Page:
Last week the University of Oxford reported that levels of stress, depression and anxiety among parents and carers have increased with the pressures of lockdown. It’s no wonder. This is particularly so when schools are closed and suddenly parents are grappling with the challenge of home-schooling and worrying about holding down their job. For many, their job can only be performed in the workplace and so having children at home leads to child care issues. For other parents, government advice is to work from home wherever possible. These mums and dads are trying to juggle work calls and deliverables from home and dealing with their children’s education and general wellbeing at the same time. Throw in the housework, laundry, tantrums, creaking broadband alongside trying to explain the function of a fronted adverbial to an 8-year-old and it’s unsurprising a perfect storm has swept in. For many parents a lot of the time it feels just too much.
So what options are available that could help alleviate the current challenges for working parents?
The government has recently clarified that the furlough scheme is available for those who are ‘adversely affected by coronavirus’. The time off work does not need to relate to a reduction in work. Therefore, employees who need to take time off for childcare reasons resulting from coronavirus will have this option. Employees are eligible if they were employed on 30 October 2020 and currently the scheme has been extended until 30 April 2021. However, the employer and employee will need to agree to a furlough arrangement with the details documented in writing. This may pose an operational issue for the employer if a number of their employees are working parents and wish to take time off during a busy period for the business. The only drawback with furlough however is that you have no right to be furloughed. You can request it but if your employer does not want to put you on furlough this won’t be an option.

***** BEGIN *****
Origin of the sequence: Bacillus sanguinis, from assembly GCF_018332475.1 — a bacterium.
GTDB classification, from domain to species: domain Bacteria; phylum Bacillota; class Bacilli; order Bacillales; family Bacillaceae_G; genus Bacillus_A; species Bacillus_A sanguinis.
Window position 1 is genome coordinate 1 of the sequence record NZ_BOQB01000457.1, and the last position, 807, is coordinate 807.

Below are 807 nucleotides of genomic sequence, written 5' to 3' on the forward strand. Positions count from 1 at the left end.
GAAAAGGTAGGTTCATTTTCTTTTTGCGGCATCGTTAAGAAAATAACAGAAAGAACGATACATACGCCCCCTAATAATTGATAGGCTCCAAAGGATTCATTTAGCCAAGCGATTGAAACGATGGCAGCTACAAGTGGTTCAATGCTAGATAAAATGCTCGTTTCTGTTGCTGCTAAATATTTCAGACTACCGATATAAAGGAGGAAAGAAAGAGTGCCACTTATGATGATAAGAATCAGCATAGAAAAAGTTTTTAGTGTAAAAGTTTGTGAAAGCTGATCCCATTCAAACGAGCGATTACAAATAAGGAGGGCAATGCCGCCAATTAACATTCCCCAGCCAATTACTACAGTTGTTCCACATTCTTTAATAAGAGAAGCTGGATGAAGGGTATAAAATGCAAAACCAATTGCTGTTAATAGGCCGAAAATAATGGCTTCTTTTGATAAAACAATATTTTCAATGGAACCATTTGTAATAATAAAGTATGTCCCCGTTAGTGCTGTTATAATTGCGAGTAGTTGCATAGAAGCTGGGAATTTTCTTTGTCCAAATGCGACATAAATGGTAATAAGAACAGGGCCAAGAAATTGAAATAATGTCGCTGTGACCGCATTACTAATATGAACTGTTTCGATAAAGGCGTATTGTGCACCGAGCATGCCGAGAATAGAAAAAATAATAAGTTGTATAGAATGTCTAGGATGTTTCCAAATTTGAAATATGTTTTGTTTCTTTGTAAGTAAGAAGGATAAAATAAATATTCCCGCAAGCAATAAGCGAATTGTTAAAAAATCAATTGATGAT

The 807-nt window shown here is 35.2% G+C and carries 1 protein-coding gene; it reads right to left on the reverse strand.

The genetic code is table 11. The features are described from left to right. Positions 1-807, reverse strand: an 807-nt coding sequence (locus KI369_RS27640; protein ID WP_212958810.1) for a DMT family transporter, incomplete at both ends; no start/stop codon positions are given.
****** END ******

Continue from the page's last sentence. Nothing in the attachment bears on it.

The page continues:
An alternative which may strike a balance between the demands of the business and challenges for the working parent may be flexible furlough leave. This option enables the employee to work part-time and to be paid under the furlough scheme for the hours they are unable to perform their duties at work. This gives the employer someone still doing the bulk of their job and keeping the wheels going round but breathing room for their staff. It is also good for those skeptical employers who are thinking people don’t really work from home: they are only being paid for the hours they work and this is being subsidised by the Government.
To help balance the needs of the working parent and home-schooling, employers and employees are encouraged to consider flexible working arrangements to help alleviate the pressures. This could involve reducing the number of working hours or changing them to mutually suit the needs of the business and parent. This is a right available to many, subject to following the correct procedure. Again, you do need your employer’s agreement. There is plenty of information available online on your right to make a request and how to go about it.